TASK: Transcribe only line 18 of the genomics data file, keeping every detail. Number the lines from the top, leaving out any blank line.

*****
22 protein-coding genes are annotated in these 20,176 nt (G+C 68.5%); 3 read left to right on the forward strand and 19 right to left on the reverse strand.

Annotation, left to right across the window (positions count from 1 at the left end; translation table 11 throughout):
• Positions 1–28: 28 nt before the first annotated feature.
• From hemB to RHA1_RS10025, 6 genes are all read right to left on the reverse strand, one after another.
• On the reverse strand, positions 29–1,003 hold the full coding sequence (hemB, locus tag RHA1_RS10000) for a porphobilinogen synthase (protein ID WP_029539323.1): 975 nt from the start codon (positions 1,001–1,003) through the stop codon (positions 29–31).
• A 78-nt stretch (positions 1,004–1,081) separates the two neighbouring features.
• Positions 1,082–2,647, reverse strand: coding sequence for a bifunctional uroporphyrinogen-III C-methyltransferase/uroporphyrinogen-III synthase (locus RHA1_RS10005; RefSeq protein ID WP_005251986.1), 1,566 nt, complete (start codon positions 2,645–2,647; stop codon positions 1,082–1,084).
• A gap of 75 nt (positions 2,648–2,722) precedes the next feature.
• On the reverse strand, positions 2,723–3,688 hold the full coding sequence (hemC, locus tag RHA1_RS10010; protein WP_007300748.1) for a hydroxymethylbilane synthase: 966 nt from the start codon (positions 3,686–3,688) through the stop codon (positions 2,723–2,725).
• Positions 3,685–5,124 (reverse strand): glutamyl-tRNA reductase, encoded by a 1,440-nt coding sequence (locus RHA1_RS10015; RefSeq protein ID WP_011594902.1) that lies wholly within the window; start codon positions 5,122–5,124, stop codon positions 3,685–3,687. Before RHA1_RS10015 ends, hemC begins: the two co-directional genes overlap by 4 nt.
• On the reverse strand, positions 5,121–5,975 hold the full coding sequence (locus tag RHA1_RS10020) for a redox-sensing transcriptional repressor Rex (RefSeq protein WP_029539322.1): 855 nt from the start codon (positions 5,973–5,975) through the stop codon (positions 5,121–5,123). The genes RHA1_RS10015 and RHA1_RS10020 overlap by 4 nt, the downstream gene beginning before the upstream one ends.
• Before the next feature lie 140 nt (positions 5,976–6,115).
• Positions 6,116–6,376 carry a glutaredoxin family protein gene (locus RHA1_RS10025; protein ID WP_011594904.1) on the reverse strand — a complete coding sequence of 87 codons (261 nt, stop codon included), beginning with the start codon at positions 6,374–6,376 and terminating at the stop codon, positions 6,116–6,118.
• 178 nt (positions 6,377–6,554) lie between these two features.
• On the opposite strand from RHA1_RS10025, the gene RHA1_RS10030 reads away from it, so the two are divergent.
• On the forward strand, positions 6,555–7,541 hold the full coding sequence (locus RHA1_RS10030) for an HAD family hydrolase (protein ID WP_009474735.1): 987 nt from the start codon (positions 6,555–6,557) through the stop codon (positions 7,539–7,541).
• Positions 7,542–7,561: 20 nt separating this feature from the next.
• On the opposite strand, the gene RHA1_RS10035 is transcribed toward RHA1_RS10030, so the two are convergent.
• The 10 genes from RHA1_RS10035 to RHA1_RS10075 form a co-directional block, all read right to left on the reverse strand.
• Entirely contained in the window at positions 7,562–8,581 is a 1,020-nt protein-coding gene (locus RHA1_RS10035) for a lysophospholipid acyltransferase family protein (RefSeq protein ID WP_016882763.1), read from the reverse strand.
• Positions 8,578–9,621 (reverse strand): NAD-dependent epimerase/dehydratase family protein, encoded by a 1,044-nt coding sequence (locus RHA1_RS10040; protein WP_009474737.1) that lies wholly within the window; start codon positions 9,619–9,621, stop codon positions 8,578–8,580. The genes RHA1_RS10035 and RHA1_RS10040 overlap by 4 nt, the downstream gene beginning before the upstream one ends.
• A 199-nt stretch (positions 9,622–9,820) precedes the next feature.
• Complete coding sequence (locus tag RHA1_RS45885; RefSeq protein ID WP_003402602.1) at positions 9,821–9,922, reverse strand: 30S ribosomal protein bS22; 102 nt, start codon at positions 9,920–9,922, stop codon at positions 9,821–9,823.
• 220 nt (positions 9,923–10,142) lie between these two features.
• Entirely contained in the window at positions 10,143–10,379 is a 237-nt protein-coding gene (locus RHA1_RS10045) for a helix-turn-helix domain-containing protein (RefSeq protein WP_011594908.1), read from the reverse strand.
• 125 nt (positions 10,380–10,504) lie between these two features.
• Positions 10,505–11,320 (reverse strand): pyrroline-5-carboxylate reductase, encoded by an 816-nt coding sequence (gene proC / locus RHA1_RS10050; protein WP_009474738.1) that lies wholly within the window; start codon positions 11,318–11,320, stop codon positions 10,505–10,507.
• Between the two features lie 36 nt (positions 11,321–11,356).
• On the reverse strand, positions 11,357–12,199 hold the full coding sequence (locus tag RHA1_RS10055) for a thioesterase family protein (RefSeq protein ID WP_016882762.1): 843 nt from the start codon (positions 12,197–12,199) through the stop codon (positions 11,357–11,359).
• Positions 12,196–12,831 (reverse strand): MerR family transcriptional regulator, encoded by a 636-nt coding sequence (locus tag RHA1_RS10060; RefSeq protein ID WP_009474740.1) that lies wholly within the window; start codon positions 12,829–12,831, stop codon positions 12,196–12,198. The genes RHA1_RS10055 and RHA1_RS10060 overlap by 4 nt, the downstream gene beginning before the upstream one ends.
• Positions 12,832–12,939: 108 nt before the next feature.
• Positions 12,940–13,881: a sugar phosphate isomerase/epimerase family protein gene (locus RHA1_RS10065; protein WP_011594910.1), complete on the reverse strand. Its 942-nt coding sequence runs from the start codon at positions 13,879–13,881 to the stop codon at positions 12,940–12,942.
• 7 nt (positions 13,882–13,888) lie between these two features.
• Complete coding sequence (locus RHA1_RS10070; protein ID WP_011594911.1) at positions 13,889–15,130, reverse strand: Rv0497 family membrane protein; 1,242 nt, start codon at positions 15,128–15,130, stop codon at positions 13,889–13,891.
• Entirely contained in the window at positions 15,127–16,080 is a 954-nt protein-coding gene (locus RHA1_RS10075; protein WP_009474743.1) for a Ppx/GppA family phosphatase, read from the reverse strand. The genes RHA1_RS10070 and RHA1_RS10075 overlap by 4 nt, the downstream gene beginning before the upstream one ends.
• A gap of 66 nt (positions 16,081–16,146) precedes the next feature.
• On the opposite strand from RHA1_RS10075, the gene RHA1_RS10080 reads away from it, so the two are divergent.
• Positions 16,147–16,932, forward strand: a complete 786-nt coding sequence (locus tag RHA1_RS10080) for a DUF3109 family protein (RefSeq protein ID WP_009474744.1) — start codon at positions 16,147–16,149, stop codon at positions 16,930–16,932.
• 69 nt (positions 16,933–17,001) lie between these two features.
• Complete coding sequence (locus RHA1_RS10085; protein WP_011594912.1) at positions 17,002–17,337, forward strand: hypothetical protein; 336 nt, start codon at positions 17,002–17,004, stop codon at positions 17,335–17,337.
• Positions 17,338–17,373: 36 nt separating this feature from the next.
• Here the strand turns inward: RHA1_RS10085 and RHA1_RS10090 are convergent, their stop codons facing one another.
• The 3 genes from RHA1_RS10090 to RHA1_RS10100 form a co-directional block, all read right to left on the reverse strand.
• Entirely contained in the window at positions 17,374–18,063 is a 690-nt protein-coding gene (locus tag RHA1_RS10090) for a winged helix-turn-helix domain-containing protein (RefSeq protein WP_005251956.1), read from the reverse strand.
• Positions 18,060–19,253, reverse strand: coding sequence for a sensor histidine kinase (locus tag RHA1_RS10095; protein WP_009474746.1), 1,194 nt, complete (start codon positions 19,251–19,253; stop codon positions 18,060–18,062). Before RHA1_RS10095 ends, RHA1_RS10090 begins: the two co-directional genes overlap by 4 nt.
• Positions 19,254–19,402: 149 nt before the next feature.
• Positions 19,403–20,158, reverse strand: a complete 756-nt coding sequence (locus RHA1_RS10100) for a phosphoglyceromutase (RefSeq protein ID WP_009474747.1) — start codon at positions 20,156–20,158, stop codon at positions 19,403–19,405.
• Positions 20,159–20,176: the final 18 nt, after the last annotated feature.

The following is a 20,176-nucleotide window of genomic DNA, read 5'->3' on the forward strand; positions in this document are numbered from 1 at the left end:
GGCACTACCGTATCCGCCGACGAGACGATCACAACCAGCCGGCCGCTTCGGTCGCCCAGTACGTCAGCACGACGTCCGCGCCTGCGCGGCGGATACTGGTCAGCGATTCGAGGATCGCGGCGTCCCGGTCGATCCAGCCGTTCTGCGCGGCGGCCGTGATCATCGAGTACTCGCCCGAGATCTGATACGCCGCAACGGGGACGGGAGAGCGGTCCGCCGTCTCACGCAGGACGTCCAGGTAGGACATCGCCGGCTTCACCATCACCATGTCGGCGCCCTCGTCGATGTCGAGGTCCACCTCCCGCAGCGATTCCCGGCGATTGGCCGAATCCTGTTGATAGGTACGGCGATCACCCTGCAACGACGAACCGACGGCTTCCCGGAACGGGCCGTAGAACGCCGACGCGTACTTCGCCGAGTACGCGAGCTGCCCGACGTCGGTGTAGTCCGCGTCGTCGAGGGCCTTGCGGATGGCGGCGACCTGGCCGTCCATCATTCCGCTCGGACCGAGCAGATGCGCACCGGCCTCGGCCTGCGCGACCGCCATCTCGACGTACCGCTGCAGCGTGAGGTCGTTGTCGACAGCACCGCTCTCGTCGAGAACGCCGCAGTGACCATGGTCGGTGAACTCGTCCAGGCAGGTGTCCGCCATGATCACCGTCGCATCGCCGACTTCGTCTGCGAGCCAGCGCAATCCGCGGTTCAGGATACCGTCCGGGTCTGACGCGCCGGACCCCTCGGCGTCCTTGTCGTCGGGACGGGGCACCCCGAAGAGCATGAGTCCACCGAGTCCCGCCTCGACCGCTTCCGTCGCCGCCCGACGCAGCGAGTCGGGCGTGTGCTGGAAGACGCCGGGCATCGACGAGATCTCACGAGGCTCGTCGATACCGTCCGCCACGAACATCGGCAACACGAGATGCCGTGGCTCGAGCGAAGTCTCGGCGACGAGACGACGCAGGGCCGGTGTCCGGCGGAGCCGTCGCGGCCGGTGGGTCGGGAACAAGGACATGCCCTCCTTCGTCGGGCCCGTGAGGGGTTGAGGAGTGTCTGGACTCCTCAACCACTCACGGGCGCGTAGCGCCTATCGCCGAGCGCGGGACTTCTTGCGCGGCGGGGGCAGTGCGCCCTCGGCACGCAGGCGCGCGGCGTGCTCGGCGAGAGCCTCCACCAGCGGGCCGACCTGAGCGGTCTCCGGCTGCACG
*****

• On the opposite strand, the gene RHA1_RS10035 is transcribed toward RHA1_RS10030, so the two are convergent.